Missing Gun from the SMS Königsberg

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CPT Bob
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Re: Missing Gun from the SMS Königsberg

Post by CPT Bob » 29 Dec 2018 14:14

Something "new". I think he needs a bigger hammer.

https://www.sleekburnprints.com/1916-ww ... 1750-p.asp
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CPT Bob
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Re: Missing Gun from the SMS Königsberg

Post by CPT Bob » 12 Jan 2019 14:22

More Buried Treasure?

If I recall correctly, c.May 1916, a 10.5cm gun (without a Flange)which was mounted on a Krupp carriage "exploded" at Kondoa. The damaged gun was evacuated to the Railway Shop at Tabora. A replacement carriage was fabricated there using the wheels from the Krupp carriage. The damaged barrel was buried on-site. The "new" carriage was sent to Kigoma, where the barrel from Kigoma Hill was mounted. That gun was eventually abandoned at Itaga and is now displayed in Pretoria.

The buildings of the old Railway Shop have been cleared, but the foundations are still visible.

The buried barrel is likely still there. Somewhere.
Tabora2-300x233.jpg
EAR002.jpg
tabora railway shop.jpg
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Chris Dale
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Re: Missing Gun from the SMS Königsberg

Post by Chris Dale » 13 Jan 2019 02:01

Good work, Bob. So glad you have you back on board.
Cheers
Chris

CPT Bob
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Re: Missing Gun from the SMS Königsberg

Post by CPT Bob » 13 Jan 2019 13:32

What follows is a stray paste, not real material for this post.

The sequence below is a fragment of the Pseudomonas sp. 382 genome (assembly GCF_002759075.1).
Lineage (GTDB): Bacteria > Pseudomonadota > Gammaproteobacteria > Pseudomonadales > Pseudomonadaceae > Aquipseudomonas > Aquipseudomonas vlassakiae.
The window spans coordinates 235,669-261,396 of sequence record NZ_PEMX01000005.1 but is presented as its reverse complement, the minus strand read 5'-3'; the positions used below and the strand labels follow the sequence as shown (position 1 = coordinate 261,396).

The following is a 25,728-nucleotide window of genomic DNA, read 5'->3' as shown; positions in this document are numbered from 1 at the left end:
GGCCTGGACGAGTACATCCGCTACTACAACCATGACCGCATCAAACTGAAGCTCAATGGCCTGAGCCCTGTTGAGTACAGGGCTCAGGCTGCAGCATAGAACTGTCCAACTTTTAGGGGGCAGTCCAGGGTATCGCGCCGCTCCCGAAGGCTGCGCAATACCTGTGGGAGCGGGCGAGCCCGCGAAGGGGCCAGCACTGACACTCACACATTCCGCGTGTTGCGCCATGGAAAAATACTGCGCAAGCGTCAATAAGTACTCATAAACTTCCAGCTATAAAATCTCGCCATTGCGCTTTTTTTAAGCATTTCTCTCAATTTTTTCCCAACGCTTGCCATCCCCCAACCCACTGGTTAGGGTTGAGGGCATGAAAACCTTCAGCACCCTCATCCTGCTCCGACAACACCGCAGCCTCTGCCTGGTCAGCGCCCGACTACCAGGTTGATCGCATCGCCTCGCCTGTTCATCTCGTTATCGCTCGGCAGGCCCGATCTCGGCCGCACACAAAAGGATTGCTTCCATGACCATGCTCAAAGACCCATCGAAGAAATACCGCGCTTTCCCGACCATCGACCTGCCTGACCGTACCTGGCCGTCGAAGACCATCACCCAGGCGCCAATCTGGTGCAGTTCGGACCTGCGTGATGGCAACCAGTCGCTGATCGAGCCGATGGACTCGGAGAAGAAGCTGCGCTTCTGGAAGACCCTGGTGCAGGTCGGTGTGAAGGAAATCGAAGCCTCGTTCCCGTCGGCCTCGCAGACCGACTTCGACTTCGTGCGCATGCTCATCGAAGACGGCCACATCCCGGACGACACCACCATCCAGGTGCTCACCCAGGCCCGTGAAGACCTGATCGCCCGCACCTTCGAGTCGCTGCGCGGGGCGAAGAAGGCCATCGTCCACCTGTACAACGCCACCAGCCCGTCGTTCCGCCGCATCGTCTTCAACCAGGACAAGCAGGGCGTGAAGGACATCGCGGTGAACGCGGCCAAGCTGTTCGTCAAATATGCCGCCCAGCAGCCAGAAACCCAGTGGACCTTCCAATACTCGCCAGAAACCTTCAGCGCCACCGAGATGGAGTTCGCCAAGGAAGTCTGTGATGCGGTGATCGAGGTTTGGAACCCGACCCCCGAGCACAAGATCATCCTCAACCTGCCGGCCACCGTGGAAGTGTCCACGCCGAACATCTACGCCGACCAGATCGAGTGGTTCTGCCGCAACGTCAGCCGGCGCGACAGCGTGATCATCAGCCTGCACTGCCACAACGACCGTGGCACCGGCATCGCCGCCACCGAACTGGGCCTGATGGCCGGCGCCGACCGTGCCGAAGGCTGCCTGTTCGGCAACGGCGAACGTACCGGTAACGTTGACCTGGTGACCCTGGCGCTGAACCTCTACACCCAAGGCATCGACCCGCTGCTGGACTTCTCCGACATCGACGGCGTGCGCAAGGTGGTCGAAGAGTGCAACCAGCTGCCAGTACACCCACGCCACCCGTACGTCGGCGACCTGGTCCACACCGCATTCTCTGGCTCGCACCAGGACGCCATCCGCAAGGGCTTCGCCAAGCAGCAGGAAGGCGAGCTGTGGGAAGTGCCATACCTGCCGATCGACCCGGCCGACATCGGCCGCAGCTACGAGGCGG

Thank you, my friend. Life has been a bit......difficult.....but, unless you are dead, you must get up and move forward.

So....who has a metal detector in Tanzania? Ha!

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Re: Missing Gun from the SMS Königsberg

Post by CPT Bob » 15 Jan 2019 00:32

Does anyone recall who wrote this story? I need a bit of help. I am having trouble finding the references because I cannot find my old notes. Argh!

It was an English translation of a German book containing an account of the march south from Morogoro along the Selous-Kisaki road. It included details of the abandonment of the 10.5cm gun a short distance north of the Ruvu River Bridge.

I think that it was written by a German Army Sergeant, or perhaps a “civilian”. I do not think that it was written by a Navy Officer.

The story describes how “the Commander” was a distance ahead of the gun-crew during the march and, when he reached the Ruvu Bridge, he sent orders back to the gun for it to be disabled & abandoned because “the gallery” would not support the weight of the gun.

I assumed that the English word “gallery” referred to the actual bridge, but could it actually describe the steep, switch-back road leading down to the bridge?

The story also mentions hiding 300 rounds of 10.5cm ammunition in nearby caves.

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Chris Dale
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Re: Missing Gun from the SMS Königsberg

Post by Chris Dale » 15 Jan 2019 09:26

In his memoirs, Hermann J Müller recalled- "After two hours march through the jungle we reached Chimbosa. It was a rare sight to see the transportation of the howitzer battery with its many parts on the Ruvuvu Bridge by torchlight. It had been said that it would have been impossible for our 10.5cm gun to cross the bridge but seeing the bridge now it seems it would have been possible in daylight. But what use is talk now? What's done is done!"

That's my translation, I can look up the original German if you like. Müller was a former soldier who lived in DOA when war broke out. He served therefore as a reservist and worked with three of the different guns.

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Chris

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Chris Dale